Other Legal Aid Services across the United States recognized the potential of the program and The Florida Justice Institute, and its Executive Director, Randall Berg, organized the first National Conference on IOLTA to extend the IOLTA program to other jurisdictions. In the spring of 1983, the National IOLTA Clearinghouse was established and obtained funding from the Legal Services Corporation (LSC) and the Ford and Rockefeller Foundations. By 1986 IOLTA programs had been established in 42 jurisdictions through the efforts of the Clearinghouse, its staff and a host of volunteers including Russell E. Carlisle, who personally visited and advocated in the states of New Hampshire, Rhode Island, Vermont, Maine, New Jersey, Indiana, Oklahoma and Nevada. Due to these efforts, currently all fifty states, the District of Columbia and the Virgin Islands have IOLTA programs with the bulk of the money allocated to provide free civil legal services to the poor.

Throughout his career, Russell Carlisle has had a continued interest in the legal problems of the elderly. He has served as Chair of the Florida Bar Commission on Legal Problems of the Elderly; been active in the Elder Law Section of the Florida and New Hampshire Bars; served on the Florida Guardianship Oversight Board as a director and Vice Chair. He was founding president of the Academy of Florida Elder Law Attorneys, a chapter of The National Academy of Elder Law Attorneys and has been a member of the National Academy of Elder Law Attorneys since 1991. He has served as Chairman of the Chapters committee and a member of the Ethics and Professionalism Task Force, Symposium Steering Committee, and Public Policy Committee.

“Legal services to the poor are in a financial crisis due to lack of revenue from the interest on trust accounts (IOTA) program, resulting in less funding available for use by The Florida Bar Foundation to make grants to local legal service providers. Notwithstanding the many awards and recognition given to pro bono advocates, it is more important today than ever that each lawyer take a case or make a financial contribution to local organizations that provide legal assistance such as Coast to Coast Legal Aid of South Florida,” says Russ Carlisle, as he continues to advocate for equal justice for all.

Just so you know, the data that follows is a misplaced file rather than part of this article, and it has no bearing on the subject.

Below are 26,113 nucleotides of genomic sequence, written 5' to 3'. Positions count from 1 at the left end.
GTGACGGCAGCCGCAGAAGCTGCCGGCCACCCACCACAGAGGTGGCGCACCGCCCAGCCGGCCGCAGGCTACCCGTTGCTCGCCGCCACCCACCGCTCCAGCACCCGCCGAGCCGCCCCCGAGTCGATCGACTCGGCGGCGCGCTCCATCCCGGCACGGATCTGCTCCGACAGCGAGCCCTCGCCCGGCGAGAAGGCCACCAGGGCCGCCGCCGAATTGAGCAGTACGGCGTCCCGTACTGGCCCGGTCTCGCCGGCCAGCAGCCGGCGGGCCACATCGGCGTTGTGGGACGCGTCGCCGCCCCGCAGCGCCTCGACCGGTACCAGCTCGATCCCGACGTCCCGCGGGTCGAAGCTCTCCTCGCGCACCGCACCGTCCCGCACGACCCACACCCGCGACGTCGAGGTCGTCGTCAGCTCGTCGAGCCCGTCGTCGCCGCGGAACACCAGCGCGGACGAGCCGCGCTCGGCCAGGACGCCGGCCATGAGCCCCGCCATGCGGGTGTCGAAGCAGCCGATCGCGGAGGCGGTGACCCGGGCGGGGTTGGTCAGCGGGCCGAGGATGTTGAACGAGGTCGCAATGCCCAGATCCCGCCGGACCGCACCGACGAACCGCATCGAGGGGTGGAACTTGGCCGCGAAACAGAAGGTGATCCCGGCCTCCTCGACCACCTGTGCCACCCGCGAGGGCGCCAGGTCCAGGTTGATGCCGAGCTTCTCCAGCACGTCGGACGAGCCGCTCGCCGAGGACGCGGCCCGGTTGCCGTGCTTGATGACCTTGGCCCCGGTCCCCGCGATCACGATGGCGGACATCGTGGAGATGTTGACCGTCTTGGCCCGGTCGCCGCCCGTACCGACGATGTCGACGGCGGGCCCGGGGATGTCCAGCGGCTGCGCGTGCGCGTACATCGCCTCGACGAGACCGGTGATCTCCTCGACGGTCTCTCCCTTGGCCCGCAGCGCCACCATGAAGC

Other recipients selected by LSC’s Board of Directors to receive their Pro Bono Service Award in the state of Florida included:
Wendy S. Loquasto, managing partner of the Tallahassee office of Fox & Loquasto, P.A. who has donated more than 1,200 hours pro bono services on family law and domestic violence cases for Legal Services of North Florida, Inc.

Frank E. Maloney, Jr., a Baker County attorney who has been volunteering with Three Rivers Legal Services, Inc. for more than 10 years. He has donated nearly 500 hours to helping low-income citizens with family law cases.

Ashley B. Moody, a Thirteenth Judicial Circuit Court Judge in Hillsborough County who has donated more than 1,000 hours of time to Bay Area Legal Services, Inc. She is a member of the Florida Supreme Court Standing Committee on Pro Bono Services.
Timothy Moran, a Central Florida attorney and certified housing counselor who has been a volunteer attorney with Community Legal Services of Mid-Florida since 2009. He plays a critical role offering pro bono assistance to low-income clients facing foreclosure.
David E. Steckler, a Florida Gulf Coast University professor who collaborates with Florida Rural Legal Services and the Abuse Counseling and Treatment Shelter to run the Domestic Violence Pro Bono Project. He hosts a weekly clinic for low-income domestic violence victims.

The Miami office of Holland & Knight, a law firm committed to providing pro bono service through a partnership with Legal Services of Greater Miami, Inc (LSGMI). Holland & Knight attorneys are at the forefront of many LSGMI pro bono initiatives, including offering representation on complex housing and disability cases. The firm’s attorneys have donated more than 5,000 pro bono hours to legal aid organizations throughout South Florida.

Legal Services Corporation (LSC) was established by the Congress in 1974 to provide equal access to justice and to ensure the delivery of high-quality civil legal assistance to low-income Americans. The Corporation currently provides funding to 134 independent non-profit legal aid programs in every state, the District of Columbia, and U.S. territories.


COAST TO COAST LEGAL AID OF SOUTH FLORIDA (CCLA) is a not-for-profit law firm established in 2003 and funded, in part, by the Legal Services Corporation. CCLA’s mission is to improve the lives of low income persons in Broward County through advocacy, education, representation and empowerment.


Safety Exit